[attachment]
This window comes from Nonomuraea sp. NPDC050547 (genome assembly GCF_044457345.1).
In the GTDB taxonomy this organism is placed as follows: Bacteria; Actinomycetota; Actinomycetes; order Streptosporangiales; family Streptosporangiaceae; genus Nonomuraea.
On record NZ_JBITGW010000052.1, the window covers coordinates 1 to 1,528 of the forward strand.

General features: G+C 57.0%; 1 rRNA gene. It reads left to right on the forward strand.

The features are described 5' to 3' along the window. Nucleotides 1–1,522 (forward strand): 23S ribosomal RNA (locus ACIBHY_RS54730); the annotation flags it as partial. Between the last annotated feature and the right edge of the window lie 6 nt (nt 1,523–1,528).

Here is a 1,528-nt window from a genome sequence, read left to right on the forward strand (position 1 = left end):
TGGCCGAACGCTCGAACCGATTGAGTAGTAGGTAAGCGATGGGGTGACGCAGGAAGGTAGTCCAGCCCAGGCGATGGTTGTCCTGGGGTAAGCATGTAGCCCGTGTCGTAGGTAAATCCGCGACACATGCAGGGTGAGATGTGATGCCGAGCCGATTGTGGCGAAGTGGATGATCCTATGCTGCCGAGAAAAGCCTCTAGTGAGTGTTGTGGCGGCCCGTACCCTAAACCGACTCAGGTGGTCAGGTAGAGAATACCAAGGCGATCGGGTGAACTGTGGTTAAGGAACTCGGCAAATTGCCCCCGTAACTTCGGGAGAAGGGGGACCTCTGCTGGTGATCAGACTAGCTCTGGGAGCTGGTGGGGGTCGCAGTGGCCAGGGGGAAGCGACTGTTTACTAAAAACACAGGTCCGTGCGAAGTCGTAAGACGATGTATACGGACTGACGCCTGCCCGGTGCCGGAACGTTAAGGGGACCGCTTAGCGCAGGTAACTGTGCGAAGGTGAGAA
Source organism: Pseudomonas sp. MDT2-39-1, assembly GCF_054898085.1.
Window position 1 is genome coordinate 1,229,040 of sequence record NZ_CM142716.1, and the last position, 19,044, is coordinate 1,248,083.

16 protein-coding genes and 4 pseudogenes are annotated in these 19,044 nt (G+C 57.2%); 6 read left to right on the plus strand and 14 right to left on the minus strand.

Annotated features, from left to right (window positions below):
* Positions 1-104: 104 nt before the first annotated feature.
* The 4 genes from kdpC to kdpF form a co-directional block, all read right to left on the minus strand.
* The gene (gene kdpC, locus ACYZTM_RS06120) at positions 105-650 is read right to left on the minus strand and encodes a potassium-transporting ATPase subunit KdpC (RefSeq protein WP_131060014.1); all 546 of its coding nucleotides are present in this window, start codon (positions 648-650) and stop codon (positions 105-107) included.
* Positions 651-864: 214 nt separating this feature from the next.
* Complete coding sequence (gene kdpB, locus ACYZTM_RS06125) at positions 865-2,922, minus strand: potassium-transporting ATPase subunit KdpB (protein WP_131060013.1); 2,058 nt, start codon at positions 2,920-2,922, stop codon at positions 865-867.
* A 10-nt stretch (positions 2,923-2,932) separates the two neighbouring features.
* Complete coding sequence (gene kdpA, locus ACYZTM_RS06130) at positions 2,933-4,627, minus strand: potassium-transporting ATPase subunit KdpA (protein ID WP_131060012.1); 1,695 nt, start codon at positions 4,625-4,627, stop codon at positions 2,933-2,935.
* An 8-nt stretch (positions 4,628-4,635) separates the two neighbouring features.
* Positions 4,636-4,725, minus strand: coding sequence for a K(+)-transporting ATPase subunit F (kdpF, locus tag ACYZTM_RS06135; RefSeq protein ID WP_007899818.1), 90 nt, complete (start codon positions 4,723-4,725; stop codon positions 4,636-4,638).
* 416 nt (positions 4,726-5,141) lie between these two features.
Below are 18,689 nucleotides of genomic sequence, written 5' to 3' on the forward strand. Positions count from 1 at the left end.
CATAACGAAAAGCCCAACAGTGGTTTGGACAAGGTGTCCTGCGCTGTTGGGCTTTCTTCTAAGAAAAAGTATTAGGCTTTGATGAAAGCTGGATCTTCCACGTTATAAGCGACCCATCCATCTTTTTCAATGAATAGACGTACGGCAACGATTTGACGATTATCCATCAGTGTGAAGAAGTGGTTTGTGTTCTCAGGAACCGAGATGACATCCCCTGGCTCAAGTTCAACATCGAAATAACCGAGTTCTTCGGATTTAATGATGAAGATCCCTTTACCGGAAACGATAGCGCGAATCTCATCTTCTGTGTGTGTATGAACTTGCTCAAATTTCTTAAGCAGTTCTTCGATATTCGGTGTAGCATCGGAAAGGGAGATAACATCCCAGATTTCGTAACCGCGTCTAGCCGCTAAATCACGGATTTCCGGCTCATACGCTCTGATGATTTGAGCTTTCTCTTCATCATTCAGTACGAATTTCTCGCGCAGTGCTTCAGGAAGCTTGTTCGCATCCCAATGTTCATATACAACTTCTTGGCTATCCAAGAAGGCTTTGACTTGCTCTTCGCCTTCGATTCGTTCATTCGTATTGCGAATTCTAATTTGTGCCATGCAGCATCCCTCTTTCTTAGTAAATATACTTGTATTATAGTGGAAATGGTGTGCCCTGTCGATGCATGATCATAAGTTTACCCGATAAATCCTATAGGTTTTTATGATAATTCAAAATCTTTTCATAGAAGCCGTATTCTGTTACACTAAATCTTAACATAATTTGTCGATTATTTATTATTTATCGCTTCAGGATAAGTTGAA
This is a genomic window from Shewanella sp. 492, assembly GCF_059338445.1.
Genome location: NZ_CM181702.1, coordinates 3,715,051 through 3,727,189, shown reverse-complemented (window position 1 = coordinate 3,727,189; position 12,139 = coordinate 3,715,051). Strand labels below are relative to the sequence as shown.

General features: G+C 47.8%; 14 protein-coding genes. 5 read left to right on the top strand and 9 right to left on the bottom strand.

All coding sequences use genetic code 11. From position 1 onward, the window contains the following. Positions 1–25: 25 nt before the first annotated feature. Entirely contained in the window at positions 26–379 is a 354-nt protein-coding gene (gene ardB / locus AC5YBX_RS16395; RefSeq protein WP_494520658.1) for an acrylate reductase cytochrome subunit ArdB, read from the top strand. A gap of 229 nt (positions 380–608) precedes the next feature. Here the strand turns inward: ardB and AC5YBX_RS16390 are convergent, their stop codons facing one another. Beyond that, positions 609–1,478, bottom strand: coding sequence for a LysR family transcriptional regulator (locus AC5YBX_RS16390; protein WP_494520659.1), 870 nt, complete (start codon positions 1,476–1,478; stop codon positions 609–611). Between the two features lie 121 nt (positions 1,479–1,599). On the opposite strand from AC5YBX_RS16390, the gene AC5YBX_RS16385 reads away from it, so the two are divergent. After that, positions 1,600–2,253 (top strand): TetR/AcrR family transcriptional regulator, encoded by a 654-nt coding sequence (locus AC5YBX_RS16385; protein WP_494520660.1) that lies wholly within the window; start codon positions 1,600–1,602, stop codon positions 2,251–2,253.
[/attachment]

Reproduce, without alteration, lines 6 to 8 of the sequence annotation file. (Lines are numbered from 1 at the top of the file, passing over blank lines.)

Here is a 1,528-nt window from a genome sequence, read left to right on the forward strand (position 1 = left end):
TGGCCGAACGCTCGAACCGATTGAGTAGTAGGTAAGCGATGGGGTGACGCAGGAAGGTAGTCCAGCCCAGGCGATGGTTGTCCTGGGGTAAGCATGTAGCCCGTGTCGTAGGTAAATCCGCGACACATGCAGGGTGAGATGTGATGCCGAGCCGATTGTGGCGAAGTGGATGATCCTATGCTGCCGAGAAAAGCCTCTAGTGAGTGTTGTGGCGGCCCGTACCCTAAACCGACTCAGGTGGTCAGGTAGAGAATACCAAGGCGATCGGGTGAACTGTGGTTAAGGAACTCGGCAAATTGCCCCCGTAACTTCGGGAGAAGGGGGACCTCTGCTGGTGATCAGACTAGCTCTGGGAGCTGGTGGGGGTCGCAGTGGCCAGGGGGAAGCGACTGTTTACTAAAAACACAGGTCCGTGCGAAGTCGTAAGACGATGTATACGGACTGACGCCTGCCCGGTGCCGGAACGTTAAGGGGACCGCTTAGCGCAGGTAACTGTGCGAAGGTGAGAA
Source organism: Pseudomonas sp. MDT2-39-1, assembly GCF_054898085.1.